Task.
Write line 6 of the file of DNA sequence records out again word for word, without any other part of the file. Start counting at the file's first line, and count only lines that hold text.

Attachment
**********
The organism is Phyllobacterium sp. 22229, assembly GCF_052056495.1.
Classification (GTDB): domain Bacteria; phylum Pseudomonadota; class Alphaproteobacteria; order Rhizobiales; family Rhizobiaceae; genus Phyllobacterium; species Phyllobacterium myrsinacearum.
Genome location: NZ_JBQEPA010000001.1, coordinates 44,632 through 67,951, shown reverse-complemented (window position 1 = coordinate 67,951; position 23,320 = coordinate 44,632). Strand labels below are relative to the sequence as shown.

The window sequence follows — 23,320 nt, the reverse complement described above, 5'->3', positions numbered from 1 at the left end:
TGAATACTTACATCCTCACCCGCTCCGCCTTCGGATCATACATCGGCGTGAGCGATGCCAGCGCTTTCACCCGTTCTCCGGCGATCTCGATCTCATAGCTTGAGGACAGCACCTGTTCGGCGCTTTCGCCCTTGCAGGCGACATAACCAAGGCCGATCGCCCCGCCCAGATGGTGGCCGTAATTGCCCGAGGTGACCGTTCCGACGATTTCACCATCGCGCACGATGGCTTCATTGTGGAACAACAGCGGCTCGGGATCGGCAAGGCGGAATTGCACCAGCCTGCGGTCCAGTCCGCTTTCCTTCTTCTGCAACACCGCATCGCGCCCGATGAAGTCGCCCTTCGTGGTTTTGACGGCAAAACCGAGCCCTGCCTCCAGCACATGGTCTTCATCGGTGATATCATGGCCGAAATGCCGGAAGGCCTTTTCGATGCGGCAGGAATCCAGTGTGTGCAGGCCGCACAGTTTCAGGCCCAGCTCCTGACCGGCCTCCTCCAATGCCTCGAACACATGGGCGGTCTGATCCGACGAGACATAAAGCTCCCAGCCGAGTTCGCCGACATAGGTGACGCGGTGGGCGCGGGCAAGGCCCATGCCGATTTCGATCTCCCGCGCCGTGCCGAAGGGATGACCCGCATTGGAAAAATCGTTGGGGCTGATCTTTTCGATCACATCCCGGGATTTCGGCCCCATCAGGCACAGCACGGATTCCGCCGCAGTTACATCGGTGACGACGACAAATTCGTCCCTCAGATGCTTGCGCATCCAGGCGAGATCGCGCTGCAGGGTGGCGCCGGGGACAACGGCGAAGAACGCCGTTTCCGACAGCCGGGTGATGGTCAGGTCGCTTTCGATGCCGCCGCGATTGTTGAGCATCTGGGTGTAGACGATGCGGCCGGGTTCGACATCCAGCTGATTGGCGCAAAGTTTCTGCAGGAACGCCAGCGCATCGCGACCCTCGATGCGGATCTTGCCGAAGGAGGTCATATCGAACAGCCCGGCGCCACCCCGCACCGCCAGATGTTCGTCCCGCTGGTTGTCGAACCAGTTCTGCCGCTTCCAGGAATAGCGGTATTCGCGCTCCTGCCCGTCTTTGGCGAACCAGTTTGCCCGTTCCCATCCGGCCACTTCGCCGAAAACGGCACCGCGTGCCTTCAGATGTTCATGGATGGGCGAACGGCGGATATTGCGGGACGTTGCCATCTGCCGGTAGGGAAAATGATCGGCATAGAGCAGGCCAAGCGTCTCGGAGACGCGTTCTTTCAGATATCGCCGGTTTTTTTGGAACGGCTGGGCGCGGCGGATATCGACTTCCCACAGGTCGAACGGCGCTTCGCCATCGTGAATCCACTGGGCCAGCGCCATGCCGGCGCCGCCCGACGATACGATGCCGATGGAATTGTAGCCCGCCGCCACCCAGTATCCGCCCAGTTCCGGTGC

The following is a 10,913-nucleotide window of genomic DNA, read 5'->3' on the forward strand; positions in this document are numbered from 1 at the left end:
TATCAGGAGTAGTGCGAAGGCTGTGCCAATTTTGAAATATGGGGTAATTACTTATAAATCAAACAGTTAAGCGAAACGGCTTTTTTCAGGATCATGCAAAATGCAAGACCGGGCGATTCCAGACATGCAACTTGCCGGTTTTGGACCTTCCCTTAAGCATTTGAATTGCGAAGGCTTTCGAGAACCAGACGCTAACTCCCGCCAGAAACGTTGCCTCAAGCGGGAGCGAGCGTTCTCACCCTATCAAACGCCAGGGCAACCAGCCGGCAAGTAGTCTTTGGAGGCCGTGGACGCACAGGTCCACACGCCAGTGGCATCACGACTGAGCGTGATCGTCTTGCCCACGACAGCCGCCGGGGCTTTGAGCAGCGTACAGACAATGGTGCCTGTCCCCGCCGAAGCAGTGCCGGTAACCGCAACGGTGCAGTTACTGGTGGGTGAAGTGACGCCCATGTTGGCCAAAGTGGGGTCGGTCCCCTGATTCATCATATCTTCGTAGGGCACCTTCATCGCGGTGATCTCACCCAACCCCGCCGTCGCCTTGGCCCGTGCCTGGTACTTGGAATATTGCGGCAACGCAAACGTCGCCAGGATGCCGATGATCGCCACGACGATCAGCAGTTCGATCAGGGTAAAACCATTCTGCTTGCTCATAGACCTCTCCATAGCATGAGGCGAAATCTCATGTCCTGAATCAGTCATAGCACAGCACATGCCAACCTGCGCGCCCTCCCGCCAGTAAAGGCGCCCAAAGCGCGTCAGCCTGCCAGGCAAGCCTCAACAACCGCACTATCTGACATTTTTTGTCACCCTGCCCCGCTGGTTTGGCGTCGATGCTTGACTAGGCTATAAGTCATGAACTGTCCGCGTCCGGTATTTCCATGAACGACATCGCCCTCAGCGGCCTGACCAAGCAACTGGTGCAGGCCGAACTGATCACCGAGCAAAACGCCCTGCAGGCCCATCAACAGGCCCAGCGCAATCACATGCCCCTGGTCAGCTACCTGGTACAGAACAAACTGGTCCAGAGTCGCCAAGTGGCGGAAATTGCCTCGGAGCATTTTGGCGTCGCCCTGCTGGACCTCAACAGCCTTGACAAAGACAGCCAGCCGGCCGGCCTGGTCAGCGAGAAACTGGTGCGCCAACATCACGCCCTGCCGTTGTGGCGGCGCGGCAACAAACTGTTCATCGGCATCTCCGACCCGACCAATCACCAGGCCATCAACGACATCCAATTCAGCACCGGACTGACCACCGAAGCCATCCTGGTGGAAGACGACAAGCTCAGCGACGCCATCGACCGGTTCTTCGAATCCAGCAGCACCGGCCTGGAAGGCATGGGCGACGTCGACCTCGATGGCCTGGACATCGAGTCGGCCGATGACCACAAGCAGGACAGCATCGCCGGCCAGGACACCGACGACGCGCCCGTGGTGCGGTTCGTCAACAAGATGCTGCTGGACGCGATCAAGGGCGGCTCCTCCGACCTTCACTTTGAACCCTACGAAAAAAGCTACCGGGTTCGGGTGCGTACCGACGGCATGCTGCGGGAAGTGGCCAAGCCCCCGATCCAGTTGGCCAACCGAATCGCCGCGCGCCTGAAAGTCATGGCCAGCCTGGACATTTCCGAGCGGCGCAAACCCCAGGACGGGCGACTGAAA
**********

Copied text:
The following is a 10,913-nucleotide window of genomic DNA, read 5'->3' on the forward strand; positions in this document are numbered from 1 at the left end: